Room for Debate would be a great option for students who are having class discussions around a current event. To set the stage, teachers could talk about the building blocks of rhetorical communication; some discussion around bias, opinion, ethos, pathos, and logos would be a good fit here. Teachers can also delve into discussions about the media and its effect on viewers and readers.
The site might also be used for research purposes: Students could research topics for an upcoming class debate, research paper, or position paper. Because there are so many sources involved, students could use the site as a place to gather evidence for arguments and counter-arguments. When collecting evidence from different resources, it’s always good to encourage students to think about the source and ask themselves if it's reliable, authoritative, and useful. Be sure to have kids think critically about who these authors are and what biases might shape their perspectives.Continue reading Show less
Room for Debate is The New York Times’s opinion site where knowledgeable commentators share perspectives on recent events in the news. The site allows users to review topics as well as view various opinions on each topic. Each article is intended to be persuasive, highlighting the author and their perspective. Each comes with a highlighted segment of text to give readers a quick glimpse at the author’s main argument. Discussions are easily navigable, and some topics may be well suited for high school students.
Reader comments are moderated Monday through Friday on the site and, notably, The New York Times chooses important comments; readers’ picks of comments are also highlighted. It's important to note that this site is created for a general readership, not for education. Nevertheless, topics and discussions can relate nicely to history, English, or humanities studies.
There are tons of topics to explore, including some that students may not be completely familiar with, like "The A.D.A. 25 Years Later" or "Racist Symbols to Reconsider." The depth at which these topics are covered is wonderful: Opinions are shared from all sides of a topic, giving readers the chance to consider new perspectives and agree with, go against, or empathize with others. Other than reading about the different opinions, students will not take an especially active role in the site, so teachers may need to offer extension activities to make the learning here more meaningful. There are no tutorials or help sections, so students will have to be reliable, independent workers, or teachers should expect to help them navigate certain topics.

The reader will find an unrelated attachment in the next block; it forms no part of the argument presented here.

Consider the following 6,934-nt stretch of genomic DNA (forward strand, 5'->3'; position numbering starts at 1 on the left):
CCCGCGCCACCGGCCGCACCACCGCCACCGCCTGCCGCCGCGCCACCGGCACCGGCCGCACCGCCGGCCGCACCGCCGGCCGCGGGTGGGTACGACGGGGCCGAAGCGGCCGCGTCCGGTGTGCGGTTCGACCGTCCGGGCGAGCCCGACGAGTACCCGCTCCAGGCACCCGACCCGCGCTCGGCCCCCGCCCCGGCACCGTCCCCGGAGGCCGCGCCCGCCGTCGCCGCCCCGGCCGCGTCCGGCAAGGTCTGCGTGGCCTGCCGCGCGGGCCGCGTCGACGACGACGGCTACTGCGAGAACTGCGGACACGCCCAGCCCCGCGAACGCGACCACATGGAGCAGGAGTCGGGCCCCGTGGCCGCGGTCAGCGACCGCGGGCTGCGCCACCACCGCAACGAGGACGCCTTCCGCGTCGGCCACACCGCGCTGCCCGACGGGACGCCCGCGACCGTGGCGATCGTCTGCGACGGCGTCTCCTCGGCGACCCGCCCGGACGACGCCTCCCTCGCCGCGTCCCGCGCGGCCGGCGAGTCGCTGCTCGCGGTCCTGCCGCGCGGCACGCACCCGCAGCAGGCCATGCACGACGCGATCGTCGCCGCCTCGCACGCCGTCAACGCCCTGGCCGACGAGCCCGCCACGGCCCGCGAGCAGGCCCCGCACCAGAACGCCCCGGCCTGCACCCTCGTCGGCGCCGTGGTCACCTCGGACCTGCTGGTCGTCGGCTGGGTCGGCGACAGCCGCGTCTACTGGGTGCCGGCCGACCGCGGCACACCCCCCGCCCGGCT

Key Standards Supported
Reading History/Social Studies
Determine the central ideas or information of a primary or secondary source; provide an accurate summary of the source distinct from prior knowledge or opinions.
Identify aspects of a text that reveal an author’s point of view or purpose (e.g., loaded language, inclusion or avoidance of particular facts).
Distinguish among fact, opinion, and reasoned judgment in a text.
Determine the central ideas or information of a primary or secondary source; provide an accurate summary of how key events or ideas develop over the course of the text.
Compare the point of view of two or more authors for how they treat the same or similar topics, including which details they include and emphasize in their respective accounts.
Integrate quantitative or technical analysis (e.g., charts, research data) with qualitative analysis in print or digital text.
Assess the extent to which the reasoning and evidence in a text support the author’s claims.
Compare and contrast treatments of the same topic in several primary and secondary sources.
Determine the central ideas or information of a primary or secondary source; provide an accurate summary that makes clear the relationships among the key details and ideas.
Evaluate authors’ differing points of view on the same historical event or issue by assessing the authors’ claims, reasoning, and evidence.
Reading Informational Text
Determine an author’s point of view or purpose in a text and analyze how the author acknowledges and responds to conflicting evidence or viewpoints.
By the end of grade 9, read and comprehend literary nonfiction in the grades 9–10 text complexity band proficiently, with scaffolding as needed at the high end of the range.
By the end of grade 11, read and comprehend literary nonfiction in the grades 11–CCR text complexity band proficiently, with scaffolding as needed at the high end of the range.
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